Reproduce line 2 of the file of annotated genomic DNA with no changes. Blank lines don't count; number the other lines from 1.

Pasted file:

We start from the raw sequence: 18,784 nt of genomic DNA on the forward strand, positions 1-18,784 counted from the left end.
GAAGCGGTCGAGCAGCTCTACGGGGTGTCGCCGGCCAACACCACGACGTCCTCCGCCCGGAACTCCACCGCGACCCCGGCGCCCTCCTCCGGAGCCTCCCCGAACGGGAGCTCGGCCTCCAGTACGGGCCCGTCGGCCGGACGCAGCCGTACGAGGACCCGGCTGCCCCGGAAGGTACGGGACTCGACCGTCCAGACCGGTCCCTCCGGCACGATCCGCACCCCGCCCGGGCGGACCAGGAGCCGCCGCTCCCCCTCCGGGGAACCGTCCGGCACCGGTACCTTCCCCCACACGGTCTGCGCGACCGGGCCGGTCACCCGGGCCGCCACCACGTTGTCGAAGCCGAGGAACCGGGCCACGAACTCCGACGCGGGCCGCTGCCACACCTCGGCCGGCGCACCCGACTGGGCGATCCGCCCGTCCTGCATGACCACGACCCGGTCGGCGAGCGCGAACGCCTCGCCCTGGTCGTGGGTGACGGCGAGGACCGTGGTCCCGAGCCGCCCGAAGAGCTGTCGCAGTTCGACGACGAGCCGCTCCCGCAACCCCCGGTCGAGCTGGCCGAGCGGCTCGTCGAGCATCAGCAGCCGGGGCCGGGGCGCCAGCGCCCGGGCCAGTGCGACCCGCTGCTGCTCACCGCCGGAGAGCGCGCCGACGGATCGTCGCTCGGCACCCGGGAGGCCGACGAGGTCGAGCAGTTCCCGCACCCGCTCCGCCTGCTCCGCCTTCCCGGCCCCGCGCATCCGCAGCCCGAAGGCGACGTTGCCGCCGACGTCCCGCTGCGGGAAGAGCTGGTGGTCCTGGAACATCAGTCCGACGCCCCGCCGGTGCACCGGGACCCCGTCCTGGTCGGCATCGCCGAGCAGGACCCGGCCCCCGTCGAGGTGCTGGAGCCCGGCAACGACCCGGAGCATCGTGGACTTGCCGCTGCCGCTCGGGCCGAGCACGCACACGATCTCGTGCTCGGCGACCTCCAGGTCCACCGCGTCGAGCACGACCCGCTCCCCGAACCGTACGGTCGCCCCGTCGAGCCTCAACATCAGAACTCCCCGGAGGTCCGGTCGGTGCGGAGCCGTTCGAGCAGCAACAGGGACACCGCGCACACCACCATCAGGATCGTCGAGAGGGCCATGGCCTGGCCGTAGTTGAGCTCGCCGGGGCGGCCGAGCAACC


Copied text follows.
GAAGCGGTCGAGCAGCTCTACGGGGTGTCGCCGGCCAACACCACGACGTCCTCCGCCCGGAACTCCACCGCGACCCCGGCGCCCTCCTCCGGAGCCTCCCCGAACGGGAGCTCGGCCTCCAGTACGGGCCCGTCGGCCGGACGCAGCCGTACGAGGACCCGGCTGCCCCGGAAGGTACGGGACTCGACCGTCCAGACCGGTCCCTCCGGCACGATCCGCACCCCGCCCGGGCGGACCAGGAGCCGCCGCTCCCCCTCCGGGGAACCGTCCGGCACCGGTACCTTCCCCCACACGGTCTGCGCGACCGGGCCGGTCACCCGGGCCGCCACCACGTTGTCGAAGCCGAGGAACCGGGCCACGAACTCCGACGCGGGCCGCTGCCACACCTCGGCCGGCGCACCCGACTGGGCGATCCGCCCGTCCTGCATGACCACGACCCGGTCGGCGAGCGCGAACGCCTCGCCCTGGTCGTGGGTGACGGCGAGGACCGTGGTCCCGAGCCGCCCGAAGAGCTGTCGCAGTTCGACGACGAGCCGCTCCCGCAACCCCCGGTCGAGCTGGCCGAGCGGCTCGTCGAGCATCAGCAGCCGGGGCCGGGGCGCCAGCGCCCGGGCCAGTGCGACCCGCTGCTGCTCACCGCCGGAGAGCGCGCCGACGGATCGTCGCTCGGCACCCGGGAGGCCGACGAGGTCGAGCAGTTCCCGCACCCGCTCCGCCTGCTCCGCCTTCCCGGCCCCGCGCATCCGCAGCCCGAAGGCGACGTTGCCGCCGACGTCCCGCTGCGGGAAGAGCTGGTGGTCCTGGAACATCAGTCCGACGCCCCGCCGGTGCACCGGGACCCCGTCCTGGTCGGCATCGCCGAGCAGGACCCGGCCCCCGTCGAGGTGCTGGAGCCCGGCAACGACCCGGAGCATCGTGGACTTGCCGCTGCCGCTCGGGCCGAGCACGCACACGATCTCGTGCTCGGCGACCTCCAGGTCCACCGCGTCGAGCACGACCCGCTCCCCGAACCGTACGGTCGCCCCGTCGAGCCTCAACATCAGAACTCCCCGGAGGTCCGGTCGGTGCGGAGCCGTTCGAGCAGCAACAGGGACACCGCGCACACCACCATCAGGATCGTCGAGAGGGCCATGGCCTGGCCGTAGTTGAGCTCGCCGGGGCGGCCGAGCAACC